Experts suggest crops to replace those affected by climate change

Plantains have been suggested as an alternative to potatoes (Credit: Kurun)

Members of the banana family could become a vital food source for millions in developing countries, a new report suggests. The report was written by the Consultative Group on International Agricultural Research (CGIAR) after a request was made by the United Nations Framework Convention on Climate Change (UNFCCC). CGIAR looked at the effect of climate change on the 22 most important agricultural commodities then suggested a number of crops which may take over as key nutritional providers in the future.

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Discovery of genes for resistance to black Sigatoka in bananas

Banana plant showing symptoms of black Sigatoka disease (Fred Brooks, University of Hawaii at Manoa, bugwood.org CC BY licence)

Researchers at Equador’s Biotechnology Research Centre (CIBE) have isolated the genes that are responsible for conferring resistance to black Sigatoka in the naturally resistant banana variety Musa Calcutta-4. Scientists have now been able to develop a protocol for the genetic transformation of banana cultivars Williams and Orito as well as the plantain cultivars Barraganete and Dominico. This involved creating the embryonic cell suspensions needed to complete these transformations. Black Sigatoka is caused by the fungus Mycosphaerella fijiensis, which affects the leaves of banana plants, leaving them discoloured and wilting. Continue reading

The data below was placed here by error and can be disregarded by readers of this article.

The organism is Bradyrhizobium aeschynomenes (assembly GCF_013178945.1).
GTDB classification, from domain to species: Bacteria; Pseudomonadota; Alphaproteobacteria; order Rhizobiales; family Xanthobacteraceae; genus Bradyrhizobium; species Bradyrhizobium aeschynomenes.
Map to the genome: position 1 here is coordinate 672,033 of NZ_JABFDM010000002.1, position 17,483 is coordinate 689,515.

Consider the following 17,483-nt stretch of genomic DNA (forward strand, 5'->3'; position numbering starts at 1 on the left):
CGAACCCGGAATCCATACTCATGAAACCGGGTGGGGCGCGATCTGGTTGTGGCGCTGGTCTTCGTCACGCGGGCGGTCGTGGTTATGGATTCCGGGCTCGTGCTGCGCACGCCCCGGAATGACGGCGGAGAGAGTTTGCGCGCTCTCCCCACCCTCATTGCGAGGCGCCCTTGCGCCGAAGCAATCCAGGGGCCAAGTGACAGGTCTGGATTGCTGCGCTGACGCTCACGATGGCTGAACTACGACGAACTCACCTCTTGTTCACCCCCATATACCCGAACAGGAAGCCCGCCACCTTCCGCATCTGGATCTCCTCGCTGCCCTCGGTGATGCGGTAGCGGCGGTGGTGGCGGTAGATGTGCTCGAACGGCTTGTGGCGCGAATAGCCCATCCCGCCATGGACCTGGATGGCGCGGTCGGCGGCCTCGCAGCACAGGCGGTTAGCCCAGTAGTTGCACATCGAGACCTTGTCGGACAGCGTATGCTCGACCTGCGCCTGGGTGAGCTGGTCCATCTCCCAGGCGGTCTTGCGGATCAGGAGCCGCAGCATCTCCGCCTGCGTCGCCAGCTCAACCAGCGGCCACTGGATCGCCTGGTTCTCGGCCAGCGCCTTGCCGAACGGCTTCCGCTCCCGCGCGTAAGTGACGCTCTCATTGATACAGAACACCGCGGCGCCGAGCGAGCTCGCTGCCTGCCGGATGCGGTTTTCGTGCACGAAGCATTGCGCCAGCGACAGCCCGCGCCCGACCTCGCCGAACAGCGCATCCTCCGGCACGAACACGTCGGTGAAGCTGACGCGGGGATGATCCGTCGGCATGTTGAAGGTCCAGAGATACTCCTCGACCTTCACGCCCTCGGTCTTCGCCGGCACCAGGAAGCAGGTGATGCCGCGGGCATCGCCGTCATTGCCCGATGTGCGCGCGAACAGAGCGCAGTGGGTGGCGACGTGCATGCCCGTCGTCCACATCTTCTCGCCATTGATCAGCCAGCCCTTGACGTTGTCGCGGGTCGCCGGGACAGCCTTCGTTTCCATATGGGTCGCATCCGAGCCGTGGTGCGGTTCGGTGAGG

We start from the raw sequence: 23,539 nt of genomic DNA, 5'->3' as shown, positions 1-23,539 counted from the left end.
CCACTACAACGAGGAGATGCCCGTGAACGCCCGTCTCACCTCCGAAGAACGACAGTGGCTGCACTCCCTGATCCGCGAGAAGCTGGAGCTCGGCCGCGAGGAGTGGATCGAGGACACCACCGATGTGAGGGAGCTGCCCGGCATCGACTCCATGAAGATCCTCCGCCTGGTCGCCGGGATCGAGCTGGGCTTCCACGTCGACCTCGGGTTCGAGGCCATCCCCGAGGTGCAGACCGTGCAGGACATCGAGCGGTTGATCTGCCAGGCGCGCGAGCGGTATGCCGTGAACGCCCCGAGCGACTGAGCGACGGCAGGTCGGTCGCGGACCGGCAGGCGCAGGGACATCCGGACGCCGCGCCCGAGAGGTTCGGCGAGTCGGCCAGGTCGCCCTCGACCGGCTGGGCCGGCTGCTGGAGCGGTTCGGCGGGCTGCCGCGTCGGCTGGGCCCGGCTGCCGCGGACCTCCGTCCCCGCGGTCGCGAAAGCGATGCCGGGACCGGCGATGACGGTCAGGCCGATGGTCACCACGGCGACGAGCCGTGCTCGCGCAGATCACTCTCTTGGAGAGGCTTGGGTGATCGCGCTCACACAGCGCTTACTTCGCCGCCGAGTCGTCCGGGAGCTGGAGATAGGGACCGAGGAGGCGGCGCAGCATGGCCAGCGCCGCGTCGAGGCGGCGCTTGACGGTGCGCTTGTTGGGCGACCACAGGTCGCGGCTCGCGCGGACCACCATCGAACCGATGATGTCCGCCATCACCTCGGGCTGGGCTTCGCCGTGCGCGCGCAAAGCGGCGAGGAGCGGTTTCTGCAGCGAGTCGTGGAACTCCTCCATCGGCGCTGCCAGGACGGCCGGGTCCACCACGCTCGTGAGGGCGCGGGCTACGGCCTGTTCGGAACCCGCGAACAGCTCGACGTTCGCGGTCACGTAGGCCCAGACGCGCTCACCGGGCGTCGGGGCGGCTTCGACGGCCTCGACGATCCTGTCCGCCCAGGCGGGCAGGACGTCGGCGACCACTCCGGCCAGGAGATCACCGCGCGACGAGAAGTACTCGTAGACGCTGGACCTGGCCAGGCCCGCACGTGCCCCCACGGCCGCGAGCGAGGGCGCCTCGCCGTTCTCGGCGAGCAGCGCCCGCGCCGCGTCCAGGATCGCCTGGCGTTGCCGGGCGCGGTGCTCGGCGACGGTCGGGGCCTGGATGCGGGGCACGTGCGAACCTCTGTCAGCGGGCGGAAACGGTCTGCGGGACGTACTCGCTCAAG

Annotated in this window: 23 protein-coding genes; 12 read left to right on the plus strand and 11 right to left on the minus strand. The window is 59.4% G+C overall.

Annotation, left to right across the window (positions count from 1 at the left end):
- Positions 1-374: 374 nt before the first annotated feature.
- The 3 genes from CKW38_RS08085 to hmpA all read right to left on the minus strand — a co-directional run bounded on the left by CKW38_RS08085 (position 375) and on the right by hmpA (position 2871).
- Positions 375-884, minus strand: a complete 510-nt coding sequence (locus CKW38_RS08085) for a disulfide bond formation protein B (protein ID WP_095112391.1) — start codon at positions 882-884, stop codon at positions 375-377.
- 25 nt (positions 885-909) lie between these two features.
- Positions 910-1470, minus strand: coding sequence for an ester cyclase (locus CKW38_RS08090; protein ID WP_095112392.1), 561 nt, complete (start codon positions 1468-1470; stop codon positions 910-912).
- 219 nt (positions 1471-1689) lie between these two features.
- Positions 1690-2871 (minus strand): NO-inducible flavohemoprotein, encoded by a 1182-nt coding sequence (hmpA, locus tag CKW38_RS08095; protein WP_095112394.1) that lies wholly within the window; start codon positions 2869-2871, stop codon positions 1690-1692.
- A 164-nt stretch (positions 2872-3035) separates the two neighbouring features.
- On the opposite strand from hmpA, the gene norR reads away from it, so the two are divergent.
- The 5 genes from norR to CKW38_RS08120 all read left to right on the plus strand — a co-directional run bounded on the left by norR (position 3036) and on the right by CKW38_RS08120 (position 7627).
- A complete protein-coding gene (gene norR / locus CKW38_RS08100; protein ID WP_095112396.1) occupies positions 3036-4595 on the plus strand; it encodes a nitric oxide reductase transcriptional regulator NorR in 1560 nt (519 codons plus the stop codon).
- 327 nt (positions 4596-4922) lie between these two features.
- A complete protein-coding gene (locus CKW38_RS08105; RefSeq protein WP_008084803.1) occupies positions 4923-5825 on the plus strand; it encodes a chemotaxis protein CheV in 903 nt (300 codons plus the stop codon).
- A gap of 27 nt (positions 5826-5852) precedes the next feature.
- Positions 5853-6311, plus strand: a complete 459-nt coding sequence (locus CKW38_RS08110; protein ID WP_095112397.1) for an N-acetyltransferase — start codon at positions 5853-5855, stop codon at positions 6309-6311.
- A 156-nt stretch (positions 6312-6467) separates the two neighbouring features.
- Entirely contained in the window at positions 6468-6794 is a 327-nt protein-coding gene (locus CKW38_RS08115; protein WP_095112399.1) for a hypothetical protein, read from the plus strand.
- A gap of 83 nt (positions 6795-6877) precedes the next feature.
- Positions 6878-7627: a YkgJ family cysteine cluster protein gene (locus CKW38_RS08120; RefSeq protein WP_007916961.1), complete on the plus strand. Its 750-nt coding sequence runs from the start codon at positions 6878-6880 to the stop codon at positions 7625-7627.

Where did black sigatoka come from?

Effects of black sigatoka on plantain leaves in Colombia © Neil Palmer (CIAT)

Black sigatoka, or black leaf streak disease, a disease of bananas and plantains caused by the fungus Mycosphaerella fijiensis, has caused widespread losses to banana crops over the past 50 years. A new study of the phylogeography of black sigatoka on banana leaves from around the world has helped to elucidate the recent origins of this fungal disease. Continue reading

Creating super banana plants in the fight against nematode worms

Many banana plants cultivated in Africa are damaged by root nematodes © IITA

Scientists in the UK and Uganda are developing a genetically modified (GM) variety of banana that is resistant to nematode worms, which account for a high percentage of banana crop losses in Africa. It is estimated that the losses of crops due to nematodes amounts to $125 billion a year. Currently, nematodes are controlled using pesticides that can be toxic to humans and other organisms. The project, run by the Africa College at the University of Leeds and funded by BBSRC and DfID, has provided training to African-based scientists and aims to conduct trials of the banana plants in several African countries. Continue reading